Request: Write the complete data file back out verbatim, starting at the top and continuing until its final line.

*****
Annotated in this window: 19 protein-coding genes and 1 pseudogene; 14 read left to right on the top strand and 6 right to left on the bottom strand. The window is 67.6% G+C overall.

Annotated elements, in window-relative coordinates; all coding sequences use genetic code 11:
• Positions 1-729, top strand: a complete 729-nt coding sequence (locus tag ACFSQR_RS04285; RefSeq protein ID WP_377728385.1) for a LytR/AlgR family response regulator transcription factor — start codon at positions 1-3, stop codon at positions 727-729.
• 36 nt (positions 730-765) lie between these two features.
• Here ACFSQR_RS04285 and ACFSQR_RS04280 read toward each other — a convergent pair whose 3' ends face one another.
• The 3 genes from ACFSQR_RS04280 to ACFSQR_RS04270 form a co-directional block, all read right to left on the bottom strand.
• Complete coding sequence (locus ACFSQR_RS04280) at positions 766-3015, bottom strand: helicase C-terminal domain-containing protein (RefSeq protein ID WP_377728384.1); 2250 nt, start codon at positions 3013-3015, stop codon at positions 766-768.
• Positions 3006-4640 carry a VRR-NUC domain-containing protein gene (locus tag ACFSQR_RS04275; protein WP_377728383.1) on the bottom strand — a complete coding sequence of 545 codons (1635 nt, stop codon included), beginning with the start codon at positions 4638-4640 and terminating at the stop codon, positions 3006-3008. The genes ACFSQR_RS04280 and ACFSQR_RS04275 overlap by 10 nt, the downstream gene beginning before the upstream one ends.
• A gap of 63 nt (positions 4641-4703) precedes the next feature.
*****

Annotated in this window: 19 protein-coding genes and 1 pseudogene; 14 read left to right on the top strand and 6 right to left on the bottom strand. The window is 67.6% G+C overall.

Annotated elements, in window-relative coordinates; all coding sequences use genetic code 11:
• Positions 1-729, top strand: a complete 729-nt coding sequence (locus tag ACFSQR_RS04285; RefSeq protein ID WP_377728385.1) for a LytR/AlgR family response regulator transcription factor — start codon at positions 1-3, stop codon at positions 727-729.
• 36 nt (positions 730-765) lie between these two features.
• Here ACFSQR_RS04285 and ACFSQR_RS04280 read toward each other — a convergent pair whose 3' ends face one another.
• The 3 genes from ACFSQR_RS04280 to ACFSQR_RS04270 form a co-directional block, all read right to left on the bottom strand.
• Complete coding sequence (locus ACFSQR_RS04280) at positions 766-3015, bottom strand: helicase C-terminal domain-containing protein (RefSeq protein ID WP_377728384.1); 2250 nt, start codon at positions 3013-3015, stop codon at positions 766-768.
• Positions 3006-4640 carry a VRR-NUC domain-containing protein gene (locus tag ACFSQR_RS04275; protein WP_377728383.1) on the bottom strand — a complete coding sequence of 545 codons (1635 nt, stop codon included), beginning with the start codon at positions 4638-4640 and terminating at the stop codon, positions 3006-3008. The genes ACFSQR_RS04280 and ACFSQR_RS04275 overlap by 10 nt, the downstream gene beginning before the upstream one ends.
• A gap of 63 nt (positions 4641-4703) precedes the next feature.